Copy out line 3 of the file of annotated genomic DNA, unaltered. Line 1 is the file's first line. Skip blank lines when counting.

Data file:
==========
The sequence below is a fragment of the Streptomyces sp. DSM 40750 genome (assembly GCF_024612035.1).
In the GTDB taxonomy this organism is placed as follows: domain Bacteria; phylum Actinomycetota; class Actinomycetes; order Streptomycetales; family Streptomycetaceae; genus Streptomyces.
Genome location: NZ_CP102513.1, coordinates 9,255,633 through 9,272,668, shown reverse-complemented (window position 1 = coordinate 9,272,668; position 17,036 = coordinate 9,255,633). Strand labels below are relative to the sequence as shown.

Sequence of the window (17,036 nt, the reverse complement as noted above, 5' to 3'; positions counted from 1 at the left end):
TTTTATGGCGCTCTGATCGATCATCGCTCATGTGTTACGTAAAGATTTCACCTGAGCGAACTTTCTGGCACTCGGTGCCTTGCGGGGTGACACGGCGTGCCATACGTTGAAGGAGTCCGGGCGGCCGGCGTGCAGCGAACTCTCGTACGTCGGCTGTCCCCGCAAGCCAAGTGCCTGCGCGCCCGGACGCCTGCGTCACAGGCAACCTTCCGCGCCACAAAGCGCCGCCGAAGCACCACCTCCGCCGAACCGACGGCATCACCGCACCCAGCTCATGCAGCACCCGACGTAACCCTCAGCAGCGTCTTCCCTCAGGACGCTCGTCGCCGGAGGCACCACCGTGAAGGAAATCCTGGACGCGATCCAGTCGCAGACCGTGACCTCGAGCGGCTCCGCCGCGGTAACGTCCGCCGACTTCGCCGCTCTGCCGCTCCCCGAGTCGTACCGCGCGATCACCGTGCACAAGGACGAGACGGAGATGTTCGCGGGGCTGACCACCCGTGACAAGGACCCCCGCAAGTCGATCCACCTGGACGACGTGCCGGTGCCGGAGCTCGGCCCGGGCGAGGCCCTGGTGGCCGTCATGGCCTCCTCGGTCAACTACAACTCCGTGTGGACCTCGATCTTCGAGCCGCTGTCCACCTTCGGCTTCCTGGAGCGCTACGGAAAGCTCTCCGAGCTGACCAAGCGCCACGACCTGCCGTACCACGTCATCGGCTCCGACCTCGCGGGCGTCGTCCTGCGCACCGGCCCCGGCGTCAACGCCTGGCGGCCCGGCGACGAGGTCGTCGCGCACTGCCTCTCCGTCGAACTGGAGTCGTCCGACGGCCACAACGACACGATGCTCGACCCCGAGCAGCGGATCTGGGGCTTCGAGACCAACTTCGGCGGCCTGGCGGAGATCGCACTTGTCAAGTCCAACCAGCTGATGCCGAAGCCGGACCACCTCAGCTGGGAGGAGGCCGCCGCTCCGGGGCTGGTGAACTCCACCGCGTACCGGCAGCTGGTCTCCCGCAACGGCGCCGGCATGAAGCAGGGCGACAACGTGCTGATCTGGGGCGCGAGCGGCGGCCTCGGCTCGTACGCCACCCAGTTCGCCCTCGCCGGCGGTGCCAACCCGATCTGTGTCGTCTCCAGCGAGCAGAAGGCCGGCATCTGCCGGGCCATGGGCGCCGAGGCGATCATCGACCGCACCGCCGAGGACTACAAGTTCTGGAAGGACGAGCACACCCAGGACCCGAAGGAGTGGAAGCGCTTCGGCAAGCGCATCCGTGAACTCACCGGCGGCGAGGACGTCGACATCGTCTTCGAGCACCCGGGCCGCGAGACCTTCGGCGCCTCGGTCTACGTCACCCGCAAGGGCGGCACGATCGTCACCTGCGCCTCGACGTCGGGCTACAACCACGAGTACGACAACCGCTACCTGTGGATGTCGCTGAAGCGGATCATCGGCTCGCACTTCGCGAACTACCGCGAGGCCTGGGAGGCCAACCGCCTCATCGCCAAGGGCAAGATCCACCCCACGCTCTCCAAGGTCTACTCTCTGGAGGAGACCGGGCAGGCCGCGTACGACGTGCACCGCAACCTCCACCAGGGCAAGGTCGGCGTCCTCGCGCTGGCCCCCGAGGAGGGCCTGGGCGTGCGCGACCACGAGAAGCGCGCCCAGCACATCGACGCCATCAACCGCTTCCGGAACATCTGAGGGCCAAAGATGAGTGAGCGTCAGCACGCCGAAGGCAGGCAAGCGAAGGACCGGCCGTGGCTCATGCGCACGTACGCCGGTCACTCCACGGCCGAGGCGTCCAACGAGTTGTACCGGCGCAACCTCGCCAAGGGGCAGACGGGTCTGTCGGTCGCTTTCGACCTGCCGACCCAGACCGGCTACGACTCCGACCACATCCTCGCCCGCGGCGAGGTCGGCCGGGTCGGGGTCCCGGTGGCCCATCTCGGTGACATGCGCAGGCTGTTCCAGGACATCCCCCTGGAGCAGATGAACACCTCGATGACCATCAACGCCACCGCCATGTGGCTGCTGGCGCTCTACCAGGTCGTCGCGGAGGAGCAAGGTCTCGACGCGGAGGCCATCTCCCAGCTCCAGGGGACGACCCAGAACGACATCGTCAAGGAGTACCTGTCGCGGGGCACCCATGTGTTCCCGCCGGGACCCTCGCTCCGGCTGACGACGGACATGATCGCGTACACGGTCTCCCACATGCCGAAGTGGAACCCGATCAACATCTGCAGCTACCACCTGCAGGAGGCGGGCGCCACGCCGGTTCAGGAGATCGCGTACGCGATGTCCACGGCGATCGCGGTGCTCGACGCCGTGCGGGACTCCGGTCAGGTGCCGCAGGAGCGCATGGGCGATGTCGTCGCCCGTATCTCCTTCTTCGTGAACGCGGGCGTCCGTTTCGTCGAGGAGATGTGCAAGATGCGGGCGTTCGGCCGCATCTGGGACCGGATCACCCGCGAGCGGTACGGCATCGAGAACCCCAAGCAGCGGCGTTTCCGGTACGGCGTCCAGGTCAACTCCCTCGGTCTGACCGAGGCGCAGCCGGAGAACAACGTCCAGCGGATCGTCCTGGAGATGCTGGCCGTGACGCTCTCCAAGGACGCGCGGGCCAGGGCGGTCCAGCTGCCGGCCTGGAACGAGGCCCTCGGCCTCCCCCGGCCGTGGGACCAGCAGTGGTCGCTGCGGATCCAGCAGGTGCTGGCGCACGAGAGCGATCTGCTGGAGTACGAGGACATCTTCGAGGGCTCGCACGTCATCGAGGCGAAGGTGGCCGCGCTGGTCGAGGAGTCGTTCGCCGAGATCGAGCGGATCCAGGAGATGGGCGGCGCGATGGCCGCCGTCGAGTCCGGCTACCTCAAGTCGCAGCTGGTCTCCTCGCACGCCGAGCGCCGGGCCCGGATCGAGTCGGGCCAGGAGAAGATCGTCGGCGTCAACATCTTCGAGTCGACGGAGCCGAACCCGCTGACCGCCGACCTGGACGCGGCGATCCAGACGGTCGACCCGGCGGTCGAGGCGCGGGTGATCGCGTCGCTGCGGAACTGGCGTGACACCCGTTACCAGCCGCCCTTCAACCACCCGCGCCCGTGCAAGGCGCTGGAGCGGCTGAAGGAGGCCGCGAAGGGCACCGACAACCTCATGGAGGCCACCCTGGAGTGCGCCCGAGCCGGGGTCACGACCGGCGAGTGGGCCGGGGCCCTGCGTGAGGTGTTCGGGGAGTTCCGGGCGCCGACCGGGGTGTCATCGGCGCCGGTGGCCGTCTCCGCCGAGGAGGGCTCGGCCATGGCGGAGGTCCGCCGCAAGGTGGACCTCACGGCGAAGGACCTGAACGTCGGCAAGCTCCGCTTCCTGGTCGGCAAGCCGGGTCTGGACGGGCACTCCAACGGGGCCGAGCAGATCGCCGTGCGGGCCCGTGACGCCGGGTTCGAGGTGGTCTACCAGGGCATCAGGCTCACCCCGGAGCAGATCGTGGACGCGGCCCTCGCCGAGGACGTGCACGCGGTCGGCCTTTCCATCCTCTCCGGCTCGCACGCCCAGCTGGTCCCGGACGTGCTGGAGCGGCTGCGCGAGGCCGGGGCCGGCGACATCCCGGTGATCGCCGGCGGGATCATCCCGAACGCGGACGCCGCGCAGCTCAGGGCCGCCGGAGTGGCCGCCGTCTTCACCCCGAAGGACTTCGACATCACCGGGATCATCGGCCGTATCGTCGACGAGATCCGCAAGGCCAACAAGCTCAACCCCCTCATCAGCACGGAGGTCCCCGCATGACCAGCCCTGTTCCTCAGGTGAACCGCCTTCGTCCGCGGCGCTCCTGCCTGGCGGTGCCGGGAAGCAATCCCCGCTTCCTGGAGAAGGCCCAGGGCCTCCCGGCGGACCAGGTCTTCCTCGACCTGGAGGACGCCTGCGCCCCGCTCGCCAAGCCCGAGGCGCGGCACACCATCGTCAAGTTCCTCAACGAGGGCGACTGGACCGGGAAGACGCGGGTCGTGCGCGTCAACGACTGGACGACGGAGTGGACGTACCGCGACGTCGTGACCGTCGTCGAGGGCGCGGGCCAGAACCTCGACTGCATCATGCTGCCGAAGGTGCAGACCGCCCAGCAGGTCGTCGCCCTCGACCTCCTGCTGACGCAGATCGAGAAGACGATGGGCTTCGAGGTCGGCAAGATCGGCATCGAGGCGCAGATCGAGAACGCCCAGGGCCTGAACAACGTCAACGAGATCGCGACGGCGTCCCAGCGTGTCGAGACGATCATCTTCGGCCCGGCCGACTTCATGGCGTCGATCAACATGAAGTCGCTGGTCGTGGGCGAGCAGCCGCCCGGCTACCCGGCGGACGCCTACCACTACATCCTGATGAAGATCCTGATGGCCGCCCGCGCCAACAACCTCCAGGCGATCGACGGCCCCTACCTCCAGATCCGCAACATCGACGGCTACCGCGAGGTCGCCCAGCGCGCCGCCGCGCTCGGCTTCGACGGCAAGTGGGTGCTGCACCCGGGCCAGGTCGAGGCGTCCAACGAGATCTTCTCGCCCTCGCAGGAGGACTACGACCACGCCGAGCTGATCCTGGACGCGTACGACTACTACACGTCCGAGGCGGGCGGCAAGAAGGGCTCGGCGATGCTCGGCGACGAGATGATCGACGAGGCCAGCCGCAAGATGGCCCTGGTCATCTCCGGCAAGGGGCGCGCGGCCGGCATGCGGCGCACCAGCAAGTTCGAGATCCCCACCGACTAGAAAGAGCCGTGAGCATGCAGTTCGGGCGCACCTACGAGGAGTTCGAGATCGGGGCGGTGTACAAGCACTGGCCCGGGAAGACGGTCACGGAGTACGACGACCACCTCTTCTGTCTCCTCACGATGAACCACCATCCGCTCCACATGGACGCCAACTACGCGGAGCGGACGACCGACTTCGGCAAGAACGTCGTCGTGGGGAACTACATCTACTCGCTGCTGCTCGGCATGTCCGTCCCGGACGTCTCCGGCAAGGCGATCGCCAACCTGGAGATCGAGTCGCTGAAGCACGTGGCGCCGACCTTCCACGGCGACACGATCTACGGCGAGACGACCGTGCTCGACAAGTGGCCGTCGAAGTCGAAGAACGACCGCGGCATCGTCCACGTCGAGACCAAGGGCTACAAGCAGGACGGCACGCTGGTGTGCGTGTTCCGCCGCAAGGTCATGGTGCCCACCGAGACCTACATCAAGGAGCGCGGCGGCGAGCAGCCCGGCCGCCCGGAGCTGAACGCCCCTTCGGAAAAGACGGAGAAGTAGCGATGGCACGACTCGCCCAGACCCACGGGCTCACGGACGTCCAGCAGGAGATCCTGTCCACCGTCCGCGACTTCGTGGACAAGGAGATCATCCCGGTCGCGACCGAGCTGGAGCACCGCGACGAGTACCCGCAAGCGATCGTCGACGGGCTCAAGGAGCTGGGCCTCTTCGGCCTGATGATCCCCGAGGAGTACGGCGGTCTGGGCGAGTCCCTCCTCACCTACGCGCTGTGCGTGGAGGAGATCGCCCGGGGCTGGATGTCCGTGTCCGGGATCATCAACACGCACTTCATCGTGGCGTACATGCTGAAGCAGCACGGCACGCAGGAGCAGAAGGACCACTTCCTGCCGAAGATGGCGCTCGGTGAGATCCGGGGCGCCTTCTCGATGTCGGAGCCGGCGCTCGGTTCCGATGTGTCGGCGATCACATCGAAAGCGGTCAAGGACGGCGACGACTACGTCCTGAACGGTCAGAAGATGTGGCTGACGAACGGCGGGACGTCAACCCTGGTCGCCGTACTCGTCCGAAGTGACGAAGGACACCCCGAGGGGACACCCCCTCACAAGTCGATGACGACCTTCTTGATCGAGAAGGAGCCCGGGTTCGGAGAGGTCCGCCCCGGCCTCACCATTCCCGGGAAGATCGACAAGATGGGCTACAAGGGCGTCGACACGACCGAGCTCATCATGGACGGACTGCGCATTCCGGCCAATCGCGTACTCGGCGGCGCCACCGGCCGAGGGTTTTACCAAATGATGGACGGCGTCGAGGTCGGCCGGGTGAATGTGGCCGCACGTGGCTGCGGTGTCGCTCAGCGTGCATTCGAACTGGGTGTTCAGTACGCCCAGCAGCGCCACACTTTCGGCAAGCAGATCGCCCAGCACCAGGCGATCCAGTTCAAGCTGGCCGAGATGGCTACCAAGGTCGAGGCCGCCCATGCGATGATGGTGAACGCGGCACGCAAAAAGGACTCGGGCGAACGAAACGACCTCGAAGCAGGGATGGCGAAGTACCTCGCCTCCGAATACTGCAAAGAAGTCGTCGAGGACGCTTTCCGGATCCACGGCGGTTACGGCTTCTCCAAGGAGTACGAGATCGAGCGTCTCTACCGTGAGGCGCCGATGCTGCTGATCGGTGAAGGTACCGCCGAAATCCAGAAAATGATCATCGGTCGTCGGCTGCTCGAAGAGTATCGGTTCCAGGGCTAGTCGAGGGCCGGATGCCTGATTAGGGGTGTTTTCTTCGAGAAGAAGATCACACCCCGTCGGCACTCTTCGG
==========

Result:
Genome location: NZ_CP102513.1, coordinates 9,255,633 through 9,272,668, shown reverse-complemented (window position 1 = coordinate 9,272,668; position 17,036 = coordinate 9,255,633). Strand labels below are relative to the sequence as shown.